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Another development application has been submitted for a downtown building in Aspen. Already five projects have been turned into the city in advance of tomorrow’s election when a change in the charter amendment could affect projects getting approval. Aspen Public Radio’s Carolyn Sackariason reports.    

Downtown landlord Mark Hunt is under contract to purchase the old Guido’s Swiss Inn, as well as the structure next to it, known as the Salmon building because of its color. Both are on the Cooper Avenue Mall.

Aspen City Council is getting up to speed on a time limit for how long the municipal government has to review government development projects. The city's planning department is recommending Aspen follow a mandatory 60 day time limit for ruling on a municipal development proposal. That's according to state law.

Roger Adams

Steve Skadron is hoping to hang on to the mayor’s seat in Aspen. He has one challenger in the May election but says his proven leadership will earn him votes. Aspen Public Radio’s Marci Krivonen reports.

Skadron has served two terms on council. This would be his second term as mayor. He runs a marketing business and has lived in town for two decades. He says he’s pursuing re-election as a commitment to public service.

Carolyn Sackariason

The smells of legalization are emanating across an alley and into the homes of Aspen residents, prompting city officials to take action. Aspen Public Radio’s Carolyn Sackariason has the details.

The marijuana dermal patch manufacturer Meachum and Company, which produces its product under the trade name, RX Green, was paid a visit by three Aspen city officials last week after neighbors complained of strong pot odors wafting up from its basement shop.

Roger Adams

The race for mayor in Aspen has become more heated as election day gets closer. Two people are running for the seat. Ballots will be counted May 5th. Aspen Public Radio’s Marci Krivonen sat down with candidate Torre.

Torre isn’t a newcomer to city politics. He served eight years on council. This is his fifth attempt to become mayor. The tennis instructor has lived in town for two decades and says he’s running because he feels the public’s voice has been lost.

Grassroots TV

The candidates running for Aspen City Council and mayor were grilled Thursday night at the annual Squirm Night forum. Aspen Public Radio’s Marci Krivonen reports.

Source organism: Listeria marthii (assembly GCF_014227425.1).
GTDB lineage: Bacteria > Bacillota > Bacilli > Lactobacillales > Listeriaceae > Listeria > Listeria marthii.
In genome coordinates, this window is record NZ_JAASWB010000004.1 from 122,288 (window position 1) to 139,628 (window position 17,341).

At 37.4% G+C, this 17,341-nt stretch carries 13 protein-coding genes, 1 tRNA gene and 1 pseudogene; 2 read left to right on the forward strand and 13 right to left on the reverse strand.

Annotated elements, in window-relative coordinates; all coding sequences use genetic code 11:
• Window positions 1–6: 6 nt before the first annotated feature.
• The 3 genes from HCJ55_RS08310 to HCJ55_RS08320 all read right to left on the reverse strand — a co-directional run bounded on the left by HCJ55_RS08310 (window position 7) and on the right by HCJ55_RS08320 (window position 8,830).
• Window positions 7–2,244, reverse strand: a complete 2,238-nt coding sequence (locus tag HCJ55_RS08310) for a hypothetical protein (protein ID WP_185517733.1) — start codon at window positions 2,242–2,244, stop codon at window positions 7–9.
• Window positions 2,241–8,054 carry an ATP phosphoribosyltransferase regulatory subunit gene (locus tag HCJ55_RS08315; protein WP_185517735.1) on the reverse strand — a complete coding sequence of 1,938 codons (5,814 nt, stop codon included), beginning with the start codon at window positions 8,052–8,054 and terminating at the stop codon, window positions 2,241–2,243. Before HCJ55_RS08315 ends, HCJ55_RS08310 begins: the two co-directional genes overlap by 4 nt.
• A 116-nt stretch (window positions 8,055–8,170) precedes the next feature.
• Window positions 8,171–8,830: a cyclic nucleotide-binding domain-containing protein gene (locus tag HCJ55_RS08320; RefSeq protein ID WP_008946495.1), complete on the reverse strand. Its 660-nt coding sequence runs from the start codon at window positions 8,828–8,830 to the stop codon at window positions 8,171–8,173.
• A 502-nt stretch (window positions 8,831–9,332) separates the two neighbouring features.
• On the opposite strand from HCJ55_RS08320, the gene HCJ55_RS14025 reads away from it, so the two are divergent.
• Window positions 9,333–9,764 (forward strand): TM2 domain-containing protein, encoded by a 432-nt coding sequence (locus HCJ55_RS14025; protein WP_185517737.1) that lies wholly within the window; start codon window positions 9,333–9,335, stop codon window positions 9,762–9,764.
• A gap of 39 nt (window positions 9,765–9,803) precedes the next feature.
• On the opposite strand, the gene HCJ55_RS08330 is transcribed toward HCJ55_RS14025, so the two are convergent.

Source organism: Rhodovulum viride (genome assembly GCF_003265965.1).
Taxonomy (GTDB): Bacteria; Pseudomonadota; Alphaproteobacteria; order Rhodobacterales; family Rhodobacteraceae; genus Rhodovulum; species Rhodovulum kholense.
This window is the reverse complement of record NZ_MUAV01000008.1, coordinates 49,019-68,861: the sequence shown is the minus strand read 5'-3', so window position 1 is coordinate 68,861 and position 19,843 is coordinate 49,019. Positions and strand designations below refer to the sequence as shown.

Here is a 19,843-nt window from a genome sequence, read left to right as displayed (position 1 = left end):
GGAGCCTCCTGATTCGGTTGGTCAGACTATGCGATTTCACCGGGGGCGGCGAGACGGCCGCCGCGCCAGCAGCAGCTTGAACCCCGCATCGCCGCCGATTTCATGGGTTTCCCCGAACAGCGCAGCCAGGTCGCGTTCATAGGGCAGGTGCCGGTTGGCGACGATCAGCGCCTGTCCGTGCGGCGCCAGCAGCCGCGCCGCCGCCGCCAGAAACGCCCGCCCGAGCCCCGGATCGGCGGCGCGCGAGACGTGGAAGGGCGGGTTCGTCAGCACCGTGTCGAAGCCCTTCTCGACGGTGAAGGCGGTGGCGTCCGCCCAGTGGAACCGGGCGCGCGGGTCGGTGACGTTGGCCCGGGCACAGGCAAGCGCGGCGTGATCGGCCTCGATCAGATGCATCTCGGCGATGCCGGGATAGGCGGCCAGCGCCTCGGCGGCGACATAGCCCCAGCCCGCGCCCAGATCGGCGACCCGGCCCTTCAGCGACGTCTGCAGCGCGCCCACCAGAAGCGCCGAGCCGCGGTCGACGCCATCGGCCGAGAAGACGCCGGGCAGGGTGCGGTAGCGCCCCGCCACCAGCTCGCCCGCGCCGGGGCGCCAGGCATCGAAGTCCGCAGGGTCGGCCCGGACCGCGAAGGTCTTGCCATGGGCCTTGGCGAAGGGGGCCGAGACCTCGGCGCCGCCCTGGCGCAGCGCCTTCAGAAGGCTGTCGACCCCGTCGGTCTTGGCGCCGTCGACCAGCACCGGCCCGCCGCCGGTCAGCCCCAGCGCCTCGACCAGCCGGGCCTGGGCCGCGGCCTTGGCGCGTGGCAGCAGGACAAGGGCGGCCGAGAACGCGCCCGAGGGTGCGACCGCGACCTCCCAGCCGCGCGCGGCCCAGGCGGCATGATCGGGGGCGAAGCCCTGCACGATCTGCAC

Affordable housing, development and the residency of one candidate came up during the two hour forum in council chambers. Editors from local newspapers grilled the seven people running for two open seats on council.

One question asked the candidates to grade the City Manager’s Office. Retired affordable housing director Tom McCabe and former mayor Mick Ireland:

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The candidates running in Aspen’s spring election are already raising thousands of dollars in the race for elected office. The first of three campaign finance reports was filed Tuesday.

Construction in and around Mill Street may have let up a bit but there is still plenty of work that will continue in the coming weeks. Aspen Public Radio’s Carolyn Sackariason talked with Jack Wheeler, the city’s capital asset manager, and has the details.

Welcome to Valley Roundup, a review of the top news stories in the valley in the past week.

Glenwood Springs has two new council members.

It looks like the Thompson Divide will be safe from oil and gas drilling. But, what about other areas and how do residents there feel about that sort of activity in their backyards?

There’s movement and millions of dollars in play in getting a base village built at the base of Snowmass ski area.

Meanwhile, a new executive director has been hired at the Wheeler Opera House.

And, an Aspen City Council candidate is being scrutinized for something he did 10 years ago.

Joining me this week are Curtis Wackerle, editor of the Aspen Daily News, Jill Bethard, editor of the Snowmass Sun, Randy Essex, editor of the Glenwood Post Independent and Michael Miracle, editor of Aspen Sojourner magazine.

Marci Krivonen

It’s that time of year...when the weather’s freeze-thaw pattern causes deep caverns to form on city streets and state highways. Potholes are ubiquitous almost everywhere but in the high country, the weather’s more extreme so the roads are ripe for ripping open. Aspen Public Radio’s Marci Krivonen reports.

It’s the morning rush hour on West Main Street in Aspen. Buses, cars and construction vehicles stream into town.

Reporter: "So this is the problem area?"

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